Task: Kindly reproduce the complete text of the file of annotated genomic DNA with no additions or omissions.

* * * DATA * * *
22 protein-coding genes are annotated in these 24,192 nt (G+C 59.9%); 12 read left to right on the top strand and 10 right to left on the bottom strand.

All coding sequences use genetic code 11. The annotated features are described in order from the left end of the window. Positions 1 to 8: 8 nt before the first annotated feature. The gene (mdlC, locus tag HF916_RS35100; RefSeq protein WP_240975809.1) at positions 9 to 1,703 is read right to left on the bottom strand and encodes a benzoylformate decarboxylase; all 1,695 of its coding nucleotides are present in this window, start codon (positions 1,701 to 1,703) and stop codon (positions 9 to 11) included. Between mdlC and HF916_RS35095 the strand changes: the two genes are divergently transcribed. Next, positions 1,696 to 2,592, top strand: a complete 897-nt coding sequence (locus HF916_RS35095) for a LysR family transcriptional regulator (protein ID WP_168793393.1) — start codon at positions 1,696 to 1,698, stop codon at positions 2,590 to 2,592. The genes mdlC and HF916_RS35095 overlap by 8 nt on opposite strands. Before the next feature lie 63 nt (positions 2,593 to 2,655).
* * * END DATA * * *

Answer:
22 protein-coding genes are annotated in these 24,192 nt (G+C 59.9%); 12 read left to right on the top strand and 10 right to left on the bottom strand.

All coding sequences use genetic code 11. The annotated features are described in order from the left end of the window. Positions 1 to 8: 8 nt before the first annotated feature. The gene (mdlC, locus tag HF916_RS35100; RefSeq protein WP_240975809.1) at positions 9 to 1,703 is read right to left on the bottom strand and encodes a benzoylformate decarboxylase; all 1,695 of its coding nucleotides are present in this window, start codon (positions 1,701 to 1,703) and stop codon (positions 9 to 11) included. Between mdlC and HF916_RS35095 the strand changes: the two genes are divergently transcribed. Next, positions 1,696 to 2,592, top strand: a complete 897-nt coding sequence (locus HF916_RS35095) for a LysR family transcriptional regulator (protein ID WP_168793393.1) — start codon at positions 1,696 to 1,698, stop codon at positions 2,590 to 2,592. The genes mdlC and HF916_RS35095 overlap by 8 nt on opposite strands. Before the next feature lie 63 nt (positions 2,593 to 2,655).